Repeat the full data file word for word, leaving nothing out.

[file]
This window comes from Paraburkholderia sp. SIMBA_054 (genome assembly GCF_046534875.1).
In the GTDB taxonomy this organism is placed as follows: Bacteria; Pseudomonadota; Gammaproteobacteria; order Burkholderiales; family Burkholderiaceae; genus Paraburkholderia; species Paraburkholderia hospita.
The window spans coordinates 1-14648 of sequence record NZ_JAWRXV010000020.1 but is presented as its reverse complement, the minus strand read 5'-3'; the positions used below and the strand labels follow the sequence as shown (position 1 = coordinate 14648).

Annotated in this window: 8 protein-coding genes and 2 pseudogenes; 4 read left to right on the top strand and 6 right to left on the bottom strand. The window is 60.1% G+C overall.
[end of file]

This window comes from Paraburkholderia sp. SIMBA_054 (genome assembly GCF_046534875.1).
In the GTDB taxonomy this organism is placed as follows: Bacteria; Pseudomonadota; Gammaproteobacteria; order Burkholderiales; family Burkholderiaceae; genus Paraburkholderia; species Paraburkholderia hospita.
The window spans coordinates 1-14648 of sequence record NZ_JAWRXV010000020.1 but is presented as its reverse complement, the minus strand read 5'-3'; the positions used below and the strand labels follow the sequence as shown (position 1 = coordinate 14648).

Annotated in this window: 8 protein-coding genes and 2 pseudogenes; 4 read left to right on the top strand and 6 right to left on the bottom strand. The window is 60.1% G+C overall.